- The EV trend is here—that’s a certainty—but the question is, how big will it be?
- Another important question is how fast will the disruption happen?
- It’s interesting that the more real business strength an EV manufacturer has, the cheaper it is.
We all know one thing, electric vehicles (EV) will be the future.
Many countries don’t have oil and will do their best to switch to electric vehicles with the goal of lowering pollution which is a huge issue, especially in China.
Now, when you know that such a trend will develop over the next few decades, it’s a smart thing to be invested in it. This is similar to the healthcare boom that has evolved over the past 10 years. Those who were patient, and invested at the right time, reaped amazing returns from investing in the sector. The U.S. healthcare sector has returned 42% more than the S&P 500 in the last 10 years.
The reason behind such outperformance is the market’s myopic attitude. The majority of market participants are focused on what will happen next year and not on what will happen in the next 10 years. Such a bias creates amazing investing opportunities for those who are willing to look a bit beyond the next few quarters.
Now we know that the EV trend is strong, but also that the sector isn’t as simple as healthcare. Therefore, it’s important to find the investments that provide low or perhaps even no risk, but offer huge upside thanks to the strong trend.
The Strength Of The EV Trend
The are many different forecasts around the EV trend. Some are extremely bullish, while others are pretty conservative.
BYD, the Chinese EV manufacturing leader, forecasts EVs to completely take over the Chinese car industry by 2030. Germany has also announced that it will ban internal combustion engines by 2030, while France and the UK are thinking about 2040. But BYD Chairman Wang Chuanfu expects the shift to happen even faster than 2030 as new technologies will further disrupt the industry. However, not everyone is that optimistic.
In 2016, the number of electric cars in the world surpassed 2 million, which doesn’t even equal six weeks of car sales in the U.S., thus the global EV market is still small. Nevertheless, exceptions are that the total number of EVs will be between 50 million and 200 million by 2030.
However, all those forecasts are based on current data and if you just take a moment and think about what the expectations were back in 2002—just 15 years ago—the forecasts would have been completely different than they are today.
If there are more technological developments, and there likely will be, we can expect big disruptions in the above projections. As there are about 78 million vehicles sold per year, if by 2025, 50% of new cars are EVs, we would easily reach 400 million EVs, doubling the most bullish estimate today of 200 million.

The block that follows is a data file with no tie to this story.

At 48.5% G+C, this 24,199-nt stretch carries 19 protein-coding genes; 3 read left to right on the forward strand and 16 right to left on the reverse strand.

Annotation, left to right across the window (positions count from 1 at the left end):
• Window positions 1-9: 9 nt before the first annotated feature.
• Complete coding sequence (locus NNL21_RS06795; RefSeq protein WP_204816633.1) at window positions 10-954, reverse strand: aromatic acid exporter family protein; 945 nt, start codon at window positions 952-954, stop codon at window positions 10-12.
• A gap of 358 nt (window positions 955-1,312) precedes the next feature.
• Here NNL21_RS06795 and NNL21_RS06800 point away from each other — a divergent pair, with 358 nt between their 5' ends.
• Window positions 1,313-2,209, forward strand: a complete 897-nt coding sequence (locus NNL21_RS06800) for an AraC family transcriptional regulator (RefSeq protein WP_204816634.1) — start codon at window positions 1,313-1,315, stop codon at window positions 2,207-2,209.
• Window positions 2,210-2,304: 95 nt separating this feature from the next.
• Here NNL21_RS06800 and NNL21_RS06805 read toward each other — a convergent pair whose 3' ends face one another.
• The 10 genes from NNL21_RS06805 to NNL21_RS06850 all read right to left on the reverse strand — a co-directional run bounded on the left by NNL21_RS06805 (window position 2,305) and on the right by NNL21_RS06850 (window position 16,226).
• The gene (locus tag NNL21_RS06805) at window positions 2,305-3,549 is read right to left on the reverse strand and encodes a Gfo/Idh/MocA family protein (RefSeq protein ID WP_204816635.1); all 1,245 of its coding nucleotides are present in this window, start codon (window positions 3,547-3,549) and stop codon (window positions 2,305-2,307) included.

The fact that EVs already have a 30% market share in Norway shows that we should really be ready for many more EVs on the roads.
In the worst case scenario, EVs only grow 25 times. In the best case scenario, EVs grow 200 times. Thus, there is definitely a positive trend and patient investors can position themselves to take advantage of the development.
The most important thing for the intelligent investor to look for is a no risk investment with huge potential. Given the long-term orientation, it’s possible to find such investments.
EV Trend Investments
I’ve already covered Tesla here, so I’ll first focus on the risk reward of the biggest global EV producer, which is partly owned by Warren Buffett, BYD Ltd (OTCPK: BYDDF), the Chinese EV manufacturer. The company has about $15 billion in revenues and what differentiates it from Tesla is that it has a net profit margin of 4.5% which is expected to decline by about 15% as the Chinese government ends all subsidies for EVs.
Now, what’s important is that BYD isn’t just an EV manufacturer, it produces handsets and Skyrail projects (commercial monorails).
Despite the decline in EV demand due to the loss of subsidies, BYD still manages to be profitable and also pays a small dividend. Therefore, it looks like a potentially stable investment if things don’t change. If the financial environment changes, BYD would have a hard time thanks to its $100 billion yuan of debt which is almost 200% of equity. Nevertheless, if the skyrail light technology gains more acceptance globally, and EV sales grow as the technology improves, BYD could give excellent exposure to the sector.
But, and there is always a but with the EV industry, given that the industry has really started gaining traction just in the last few years thanks to Tesla and BYD, the whole industry hasn’t really yet experienced a downturn which creates a discrepancy in valuations between pure EV producers and standard automotive producers. BYD has a net profit margin of 4.5%, a PE ratio of 36, and a dividend of 0.15%, while Daimler (OTCPK: DDAIF) has a net profit margin of 5.8%, a PE ratio of 7.8, and a dividend of 4.6%. The interesting thing is that Daimler plans to have 10 EVs in the market by 2020 which will standardize margins for most producers due to increased competition.
It’s incredible that the biggest companies in the industry have extremely low valuations with high dividends. The newer players, conversely, have a higher valuation the less market confirmation and past they have.
The unfortunate thing is that it will all boil down to margins, which will probably equalize over time. Thus, if you want to invest in the trend, try to focus on sentiment for quick gains if you are a trader while if you are an investor, focus on a healthy business model no matter what happens in the industry.
I’ll finish with this, Buffett invested in BYD in 2009 when BYD’s price was much lower and this shows how a real investor invests way ahead of the trend and really buys into it on the cheap. My favorite EV investment that is still cheap remains nickel.